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  • Clausewitz, On War, Introductory Material: Cordesman Asks the Question

    Posted by Cheryl Rofer on January 11th, 2009 (All posts by )

    After that first post, I had in mind to apply “war is nothing but the continuation of policy with other means” to what Israel is doing in Gaza. But Anthony Cordesman beat me to it. Looks like he’s studied Clausewitz.

    This raises a question that every Israeli and its supporters now needs to ask. What is the strategic purpose behind the present fighting? After two weeks of combat Olmert, Livni, and Barak have still not said a word that indicates that Israel will gain strategic or grand strategic benefits, or tactical benefits much larger than the gains it made from selectively striking key Hamas facilities early in the war. In fact, their silence raises haunting questions about whether they will repeat the same massive failures made by Israel’s top political leadership during the Israeli-Hezbollah War in 2006. Has Israel somehow blundered into a steadily escalating war without a clear strategic goal or at least one it can credibly achieve? Will Israel end in empowering an enemy in political terms that it defeated in tactical terms? Will Israel’s actions seriously damage the US position in the region, any hope of peace, as well as moderate Arab regimes and voices in the process?

    Cordesman says that the answer is yes, although he acknowledges that Israel has made tactical gains against Hamas.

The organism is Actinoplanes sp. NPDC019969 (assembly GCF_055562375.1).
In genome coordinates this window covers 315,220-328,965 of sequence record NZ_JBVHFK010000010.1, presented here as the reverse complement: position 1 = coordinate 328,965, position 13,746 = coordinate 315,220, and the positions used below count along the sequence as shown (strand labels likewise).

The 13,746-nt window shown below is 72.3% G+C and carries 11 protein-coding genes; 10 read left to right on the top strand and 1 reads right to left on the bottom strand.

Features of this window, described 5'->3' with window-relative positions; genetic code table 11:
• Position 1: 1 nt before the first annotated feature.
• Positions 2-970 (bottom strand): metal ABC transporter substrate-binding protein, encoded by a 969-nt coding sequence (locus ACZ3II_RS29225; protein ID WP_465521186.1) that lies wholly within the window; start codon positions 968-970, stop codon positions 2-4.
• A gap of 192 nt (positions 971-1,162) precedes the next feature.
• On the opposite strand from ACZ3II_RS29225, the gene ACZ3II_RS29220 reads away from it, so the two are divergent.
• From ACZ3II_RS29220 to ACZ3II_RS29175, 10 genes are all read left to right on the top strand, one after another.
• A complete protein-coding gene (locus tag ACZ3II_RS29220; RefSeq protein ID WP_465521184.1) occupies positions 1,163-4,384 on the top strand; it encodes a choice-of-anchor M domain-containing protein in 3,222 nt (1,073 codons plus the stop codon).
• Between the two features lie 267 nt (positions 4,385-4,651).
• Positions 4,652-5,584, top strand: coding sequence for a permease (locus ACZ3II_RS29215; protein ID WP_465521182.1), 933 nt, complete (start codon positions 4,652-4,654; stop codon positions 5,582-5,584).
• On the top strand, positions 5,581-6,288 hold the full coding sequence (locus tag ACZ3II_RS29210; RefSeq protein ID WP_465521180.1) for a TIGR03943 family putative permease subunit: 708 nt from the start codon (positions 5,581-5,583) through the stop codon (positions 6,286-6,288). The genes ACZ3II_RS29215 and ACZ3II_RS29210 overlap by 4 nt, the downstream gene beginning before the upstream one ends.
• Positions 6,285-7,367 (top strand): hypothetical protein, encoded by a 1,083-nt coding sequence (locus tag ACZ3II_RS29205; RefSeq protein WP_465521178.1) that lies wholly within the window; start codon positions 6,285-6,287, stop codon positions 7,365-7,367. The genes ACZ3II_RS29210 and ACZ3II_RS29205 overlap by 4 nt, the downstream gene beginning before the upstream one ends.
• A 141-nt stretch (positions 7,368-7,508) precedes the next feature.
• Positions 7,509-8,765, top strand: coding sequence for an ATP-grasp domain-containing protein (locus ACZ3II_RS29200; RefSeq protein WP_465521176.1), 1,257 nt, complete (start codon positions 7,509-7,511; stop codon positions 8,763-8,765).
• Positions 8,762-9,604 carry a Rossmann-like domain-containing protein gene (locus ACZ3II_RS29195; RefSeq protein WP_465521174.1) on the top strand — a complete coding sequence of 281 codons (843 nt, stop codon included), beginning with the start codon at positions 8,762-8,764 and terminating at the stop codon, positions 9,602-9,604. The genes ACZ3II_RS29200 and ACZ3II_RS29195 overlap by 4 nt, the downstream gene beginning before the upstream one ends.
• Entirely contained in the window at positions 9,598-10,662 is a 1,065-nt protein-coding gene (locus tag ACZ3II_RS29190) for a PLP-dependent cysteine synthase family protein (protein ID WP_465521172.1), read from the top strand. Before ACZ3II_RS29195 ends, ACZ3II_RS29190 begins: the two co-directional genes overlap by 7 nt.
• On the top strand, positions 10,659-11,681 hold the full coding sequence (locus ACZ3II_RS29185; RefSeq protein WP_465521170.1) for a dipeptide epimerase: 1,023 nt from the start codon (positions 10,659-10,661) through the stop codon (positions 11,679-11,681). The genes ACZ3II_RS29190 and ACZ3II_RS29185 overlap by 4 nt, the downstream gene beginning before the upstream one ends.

If war is the continuation of policy with other means, we have to ask which policy? At what level?

    The answers that members of the Israeli government have been putting forth so far have to do with stopping the Hamas rocket attacks. That’s tactical, and Israel may well succeed in these goals. Cordesman asks the strategic questions. Israel’s tactical actions may be in conflict with the strategic goals.

    So it looks like policy, as well as war, has both strategy and tactics. A government needs to know which kind of policy they’re following, if the other kind is important, and how their actions promote or undermine both.

     

    15 Responses to “Clausewitz, On War, Introductory Material: Cordesman Asks the Question”

    1. seydlitz89 Says:

      Cheryl-

      I have a different take on this. What we see in Gaza is more just another “engagement” in the never ending war between Israel and her Arab opponents. I think of Section 3 of Chapter 1 and Clausewitz’s view of the importance of “social conditions” of the opposing political communities and their relationship to one another. Also how “the importance of the conflicting interests” and the duration of the conflict affect the levels of hostility and drive the interaction towards extremes.

      Both sides of course have a political purpose and the question as to whether any military aim pursued through violent means can achieve it is a very basic one. Still for Clausewitz the interaction is far from stable and subjective policy can devolve into objective politics, thus confusing the “rational element” which can allow the weaker opponent to pick up the fallen instrument of war and make it his own.

    2. Lexington Green Says:

      A fully elaborated “Clausewitzian” assessment of Israel’s security position would be a worthwhile exercise.

      Beyond that idle thought, all I could add here would merely be my opinion and not related to Clausewitz, or not much, so I will desist.

    3. wilderness of meres Says:

      Perhaps there is a feedback relation here.

      If a war evolves in a direction which is no longer consistent with established policy, does it not create new policy, which must at some point be addressed at that higher level?

    4. josephfouche Says: